> But sometimes compilers do stupid things. Using 8-byte accesses to a
> 4-byte entity is *stupid*, when it's not even faster, and when the base
> type has been specified to be 4 bytes!
The compiler may have no choice. I can imagine a machine where the only access size is 64 bits or greater. Insane? I imagine the 6- and 16-bit processor guys said the same when Alpha appeared. If the hardware does not support a smaller granularity of access there is no choice but to do a RMW. This is why the C standard does not make the guarantees Linus wants it to make.
In this IA64 case it probably is a bug because AFAIK 32-bit accesses are allowed and no worse performance-wise than 64-bit accesses on all implementations. But I can also imagine implementations of IA-64 where a 32-bit access would be more expensive and thus a 64-bit access would make sense.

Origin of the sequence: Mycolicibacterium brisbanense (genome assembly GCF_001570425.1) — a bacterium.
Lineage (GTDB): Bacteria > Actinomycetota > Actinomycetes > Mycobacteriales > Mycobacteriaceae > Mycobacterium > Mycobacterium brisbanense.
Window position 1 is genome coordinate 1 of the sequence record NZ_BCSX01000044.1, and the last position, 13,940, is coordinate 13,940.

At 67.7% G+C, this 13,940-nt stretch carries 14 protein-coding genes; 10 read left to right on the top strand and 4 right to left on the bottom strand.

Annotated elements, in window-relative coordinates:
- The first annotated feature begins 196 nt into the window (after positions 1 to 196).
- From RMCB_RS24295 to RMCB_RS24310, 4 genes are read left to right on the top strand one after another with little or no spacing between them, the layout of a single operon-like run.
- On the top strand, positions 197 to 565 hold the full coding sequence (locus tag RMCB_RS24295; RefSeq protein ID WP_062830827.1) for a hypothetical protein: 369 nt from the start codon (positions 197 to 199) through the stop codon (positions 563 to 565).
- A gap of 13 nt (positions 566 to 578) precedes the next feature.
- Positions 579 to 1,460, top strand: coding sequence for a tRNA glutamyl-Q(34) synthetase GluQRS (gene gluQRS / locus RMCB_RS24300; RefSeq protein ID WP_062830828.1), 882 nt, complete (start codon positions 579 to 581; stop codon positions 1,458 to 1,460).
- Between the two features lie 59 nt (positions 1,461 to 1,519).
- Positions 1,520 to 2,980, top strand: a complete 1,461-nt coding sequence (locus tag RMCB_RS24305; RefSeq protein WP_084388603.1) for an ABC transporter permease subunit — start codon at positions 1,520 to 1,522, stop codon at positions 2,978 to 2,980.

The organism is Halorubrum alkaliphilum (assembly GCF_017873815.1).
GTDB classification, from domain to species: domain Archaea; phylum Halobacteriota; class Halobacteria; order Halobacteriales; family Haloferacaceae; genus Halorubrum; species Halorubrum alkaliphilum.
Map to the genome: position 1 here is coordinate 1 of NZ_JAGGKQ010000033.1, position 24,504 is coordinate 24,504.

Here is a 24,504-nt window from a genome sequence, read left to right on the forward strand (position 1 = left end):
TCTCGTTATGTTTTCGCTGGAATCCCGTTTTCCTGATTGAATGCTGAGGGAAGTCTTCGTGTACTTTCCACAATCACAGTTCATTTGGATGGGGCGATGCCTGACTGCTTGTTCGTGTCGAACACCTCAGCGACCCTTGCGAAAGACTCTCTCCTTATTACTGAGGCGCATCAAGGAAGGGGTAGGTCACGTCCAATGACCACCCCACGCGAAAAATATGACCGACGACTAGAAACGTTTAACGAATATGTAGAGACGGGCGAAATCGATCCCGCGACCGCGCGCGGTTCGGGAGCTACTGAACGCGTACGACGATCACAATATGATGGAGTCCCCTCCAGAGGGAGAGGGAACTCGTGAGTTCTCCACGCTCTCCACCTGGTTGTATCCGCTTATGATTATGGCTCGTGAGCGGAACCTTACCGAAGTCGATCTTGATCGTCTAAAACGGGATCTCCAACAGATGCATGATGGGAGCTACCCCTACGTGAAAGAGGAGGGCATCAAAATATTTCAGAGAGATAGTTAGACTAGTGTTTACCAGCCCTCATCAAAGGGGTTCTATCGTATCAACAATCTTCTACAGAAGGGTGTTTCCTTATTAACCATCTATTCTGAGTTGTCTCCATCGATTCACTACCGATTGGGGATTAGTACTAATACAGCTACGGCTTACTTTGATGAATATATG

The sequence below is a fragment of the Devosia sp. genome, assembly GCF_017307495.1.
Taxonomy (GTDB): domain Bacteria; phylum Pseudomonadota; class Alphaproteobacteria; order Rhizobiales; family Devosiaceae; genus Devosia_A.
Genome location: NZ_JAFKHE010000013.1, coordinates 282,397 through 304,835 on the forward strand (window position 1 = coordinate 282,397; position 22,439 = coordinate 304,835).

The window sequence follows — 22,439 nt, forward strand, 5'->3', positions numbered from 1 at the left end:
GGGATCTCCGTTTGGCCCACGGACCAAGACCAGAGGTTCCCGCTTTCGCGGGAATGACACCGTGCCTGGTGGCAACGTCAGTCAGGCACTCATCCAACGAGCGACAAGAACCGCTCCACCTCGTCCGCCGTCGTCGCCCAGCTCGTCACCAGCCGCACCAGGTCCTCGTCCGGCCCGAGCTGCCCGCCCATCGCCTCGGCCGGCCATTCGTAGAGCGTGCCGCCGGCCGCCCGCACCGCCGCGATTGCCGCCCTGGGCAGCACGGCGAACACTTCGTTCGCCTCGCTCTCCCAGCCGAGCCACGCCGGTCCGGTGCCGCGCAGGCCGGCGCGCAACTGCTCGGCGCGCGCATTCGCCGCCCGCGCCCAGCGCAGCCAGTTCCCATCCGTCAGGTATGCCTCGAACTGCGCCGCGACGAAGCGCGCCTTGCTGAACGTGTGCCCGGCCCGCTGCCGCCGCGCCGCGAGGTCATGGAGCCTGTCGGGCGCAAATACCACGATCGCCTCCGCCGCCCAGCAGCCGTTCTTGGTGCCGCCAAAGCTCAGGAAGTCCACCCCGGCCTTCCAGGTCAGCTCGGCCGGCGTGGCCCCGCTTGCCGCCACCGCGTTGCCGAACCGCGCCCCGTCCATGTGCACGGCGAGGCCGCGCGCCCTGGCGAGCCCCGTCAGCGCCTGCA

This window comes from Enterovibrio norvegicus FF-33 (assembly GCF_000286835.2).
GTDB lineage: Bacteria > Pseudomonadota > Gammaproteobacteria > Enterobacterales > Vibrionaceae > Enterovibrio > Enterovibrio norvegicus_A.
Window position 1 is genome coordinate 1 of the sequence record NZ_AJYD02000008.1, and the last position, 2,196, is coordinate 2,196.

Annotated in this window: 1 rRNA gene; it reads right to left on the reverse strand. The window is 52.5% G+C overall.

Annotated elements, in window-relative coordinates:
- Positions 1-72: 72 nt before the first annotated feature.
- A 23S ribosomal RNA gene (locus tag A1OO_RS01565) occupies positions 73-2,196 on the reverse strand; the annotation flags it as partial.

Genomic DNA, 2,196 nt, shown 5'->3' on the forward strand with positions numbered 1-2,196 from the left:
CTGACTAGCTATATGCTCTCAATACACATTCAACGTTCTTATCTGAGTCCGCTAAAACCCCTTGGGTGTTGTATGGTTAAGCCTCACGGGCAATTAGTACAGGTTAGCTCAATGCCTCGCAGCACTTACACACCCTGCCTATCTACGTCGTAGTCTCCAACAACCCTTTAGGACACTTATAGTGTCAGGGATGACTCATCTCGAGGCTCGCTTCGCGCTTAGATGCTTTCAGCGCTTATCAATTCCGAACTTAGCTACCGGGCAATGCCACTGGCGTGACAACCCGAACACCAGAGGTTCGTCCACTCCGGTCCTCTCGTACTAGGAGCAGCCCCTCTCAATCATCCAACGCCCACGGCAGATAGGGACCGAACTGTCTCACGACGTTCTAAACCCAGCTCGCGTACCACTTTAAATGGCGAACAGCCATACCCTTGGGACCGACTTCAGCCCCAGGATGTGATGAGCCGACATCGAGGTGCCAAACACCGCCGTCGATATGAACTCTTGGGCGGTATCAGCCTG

There really is no way to guarantee what Linus wants using standard C, so the kernel code is buggy. That's why compiler extensions abound. In this case, some of the GCC alignment directives could help.
But as compiler developers, we often have to fix bugs in user code where the developer expected unreasonable things. So we do it. :)